Dr. Norman Anderson, CEO of the American Psychological Association, distinguished scientist and graduate of UNCG’s master’s and doctoral programs in clinical psychology, will receive an honorary degree during the 2013 UNCG commencement ceremony. Anderson will also deliver the 2013 commencement address.
The UNCG Board of Trustees recommended in March that Anderson receive the honorary doctorate.
Spring commencement will take place Friday, May 10, at the Greensboro Coliseum. The ceremony will begin at 10 a.m. Currently, 2,726 candidates for undergraduate and graduate degrees have applied for May graduation.
“I am honored to be asked to serve as the 2013 Commencement speaker at UNCG,” Anderson said. “My education at UNCG laid the foundation for my life’s work and I am pleased to be asked to share a few thoughts with the new graduates.”
“Dr. Anderson is a native son,” said Chancellor Linda P. Brady. “He grew up in North Carolina and earned his undergraduate and graduate degrees from public universities in this state. We are honored to welcome him back and acknowledge his outstanding contributions to scholarship and national leadership on understanding the relationship between physical and mental health, on health disparities, and as a strong advocate for interdisciplinary research and health care. What a wonderful representative of all successful UNCG alumni.”
Anderson has enjoyed a wide-ranging career as a leader in the fields of psychology and health behavior, first as a scientist and tenured professor, and later as an executive in both governmental and nonprofit sectors. He earned an undergraduate degree in psychology from NC Central in Durham. After earning advanced degrees from UNCG, he served on the faculty of Duke University and later at the Harvard University School of Public Health.
A former associate director of the National Institutes of Health, Anderson also was the founding director of the NIH Office of Behavioral and Social Science Research. He currently is serving his 11th year as CEO of the American Psychological Association, the nation’s largest organization for scientific and professional psychology, with 134,000 members including researchers, educators, clinicians and students. Anderson is the second-longest serving CEO in the 121-year history of the organization.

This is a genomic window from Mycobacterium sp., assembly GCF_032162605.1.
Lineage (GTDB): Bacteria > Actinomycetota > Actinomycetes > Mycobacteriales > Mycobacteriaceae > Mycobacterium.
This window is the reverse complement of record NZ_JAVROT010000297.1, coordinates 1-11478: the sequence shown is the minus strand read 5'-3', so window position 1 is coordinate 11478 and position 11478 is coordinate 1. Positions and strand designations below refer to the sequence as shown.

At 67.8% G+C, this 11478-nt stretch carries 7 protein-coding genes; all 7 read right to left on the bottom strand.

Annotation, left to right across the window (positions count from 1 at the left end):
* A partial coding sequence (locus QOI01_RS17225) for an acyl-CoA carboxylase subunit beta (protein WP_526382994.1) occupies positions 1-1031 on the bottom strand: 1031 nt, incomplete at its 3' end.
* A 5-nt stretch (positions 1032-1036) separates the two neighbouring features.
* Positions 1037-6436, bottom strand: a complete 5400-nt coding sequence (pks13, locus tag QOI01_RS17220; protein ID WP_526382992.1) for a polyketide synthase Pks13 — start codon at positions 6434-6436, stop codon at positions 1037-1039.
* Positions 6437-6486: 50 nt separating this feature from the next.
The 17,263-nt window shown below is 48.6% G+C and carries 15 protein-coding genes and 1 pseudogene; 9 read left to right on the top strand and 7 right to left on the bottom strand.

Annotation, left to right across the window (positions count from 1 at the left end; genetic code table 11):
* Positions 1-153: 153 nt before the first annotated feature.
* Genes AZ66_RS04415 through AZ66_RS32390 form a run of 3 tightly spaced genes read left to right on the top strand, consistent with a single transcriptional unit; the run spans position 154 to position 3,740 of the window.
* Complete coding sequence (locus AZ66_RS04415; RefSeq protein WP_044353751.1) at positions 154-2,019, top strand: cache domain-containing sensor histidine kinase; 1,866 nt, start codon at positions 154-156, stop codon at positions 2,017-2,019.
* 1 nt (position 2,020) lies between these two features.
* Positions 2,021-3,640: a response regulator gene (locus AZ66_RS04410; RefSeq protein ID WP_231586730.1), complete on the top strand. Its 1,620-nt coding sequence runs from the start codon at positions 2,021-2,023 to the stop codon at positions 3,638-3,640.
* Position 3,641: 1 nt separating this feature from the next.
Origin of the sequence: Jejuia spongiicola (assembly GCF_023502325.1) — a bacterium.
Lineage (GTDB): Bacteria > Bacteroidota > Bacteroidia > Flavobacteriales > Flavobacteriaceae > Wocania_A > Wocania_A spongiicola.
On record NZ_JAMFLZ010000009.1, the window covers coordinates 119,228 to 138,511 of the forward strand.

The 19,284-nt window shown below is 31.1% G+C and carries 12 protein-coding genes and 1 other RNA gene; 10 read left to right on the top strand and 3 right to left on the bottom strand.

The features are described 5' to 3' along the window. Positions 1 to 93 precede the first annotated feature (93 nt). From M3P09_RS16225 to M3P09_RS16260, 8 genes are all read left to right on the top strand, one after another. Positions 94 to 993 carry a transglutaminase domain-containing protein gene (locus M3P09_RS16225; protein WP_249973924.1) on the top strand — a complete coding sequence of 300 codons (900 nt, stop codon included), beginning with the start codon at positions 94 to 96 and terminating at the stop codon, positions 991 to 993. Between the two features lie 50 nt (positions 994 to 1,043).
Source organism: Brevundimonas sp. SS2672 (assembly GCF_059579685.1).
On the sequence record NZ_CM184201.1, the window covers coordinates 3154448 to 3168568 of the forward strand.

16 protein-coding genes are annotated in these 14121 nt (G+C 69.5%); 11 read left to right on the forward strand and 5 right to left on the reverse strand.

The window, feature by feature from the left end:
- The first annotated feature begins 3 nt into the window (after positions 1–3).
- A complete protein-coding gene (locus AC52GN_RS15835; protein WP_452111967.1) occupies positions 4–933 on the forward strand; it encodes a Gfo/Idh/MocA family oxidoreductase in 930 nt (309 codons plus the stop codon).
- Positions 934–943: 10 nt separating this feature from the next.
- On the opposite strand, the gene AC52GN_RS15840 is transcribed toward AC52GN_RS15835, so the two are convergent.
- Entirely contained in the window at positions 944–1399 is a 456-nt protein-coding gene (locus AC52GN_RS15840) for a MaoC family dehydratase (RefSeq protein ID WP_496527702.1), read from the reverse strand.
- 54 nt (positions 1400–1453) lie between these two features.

“Dr. Anderson is one of the most distinguished alumni of UNCG’s doctoral program in clinical psychology,” said Dr. Timothy D. Johnston, dean of the College of Arts and Sciences at UNCG. “His research has made important contributions to our understanding of the links between physical and mental health, especially in minority populations, and in advancing our understanding of the important role of psychological and behavioral factors in health more generally. We are very proud of his many accomplishments and are pleased that he has maintained his ties with UNCG over the years, most recently by serving on the board of the UNCG Excellence Foundation.”
Anderson is well-known for his research and writing on health and behavior, and on racial and ethnic health disparities. In addition to publishing dozens of scientific articles, Anderson is the author and editor of several books, including serving as editor-in-chief of the two-volume “Encyclopedia of Health and Behavior,” as co-editor of “Interdisciplinary Research: Case Studies From Health And Social Science,” and as co-editor of “Critical Perspectives on Racial and Ethnic Differences in Health in Late Life.” He currently is editor-in-chief of APA’s flagship journal, American Psychologist. With his wife, writer P. Elizabeth Anderson, he co-authored a book titled, “Emotional longevity: What really determines
how long you live.”
In addition to his important contributions to scientific literature, Johnston noted, Anderson has proven to be a strong and effective advocate at the national level for the importance of the behavioral and social sciences in understanding health and disease.
For his research, service and leadership, Anderson has received a number of awards from scientific societies and universities, including three honorary doctorate degrees. In 2012, he was elected to the Institute of Medicine, part of the National Academy of Sciences.
Anderson is a fellow of the American Association for the Advancement of Science, the American Psychological Association, the Association for Psychological Science, the Society of Behavioral Medicine and the Academy of Behavioral Medicine Research. He is past-president of the Society of Behavioral Medicine.
Anderson is an appointed member of the first National Academic Affiliations Council for the Department of Veterans Affairs, which provides a forum for joint planning and coordination between the department and the nation’s health professions, schools and universities. He serves on the National Advisory Council for the National Institute on Aging at NIH and the board of directors for the American Psychological Foundation. He is a member of the Trans-NIH Health Disparities Strategic Plan Priority Setting Group and previously chaired the National Research Council’s Panel on Understanding Racial and Ethnic Health Disparities in Late Life. Anderson has served as president of the board of directors for the Starlight Children’s Foundation of Los Angeles and currently is a foundation trustee.
He is a Greensboro native and the son of the late Drs. Charles and Lois Anderson, former co-pastors of United Institutional Baptist Church. He also is a member of Kappa Alpha Psi Fraternity Inc.
By Michelle Hines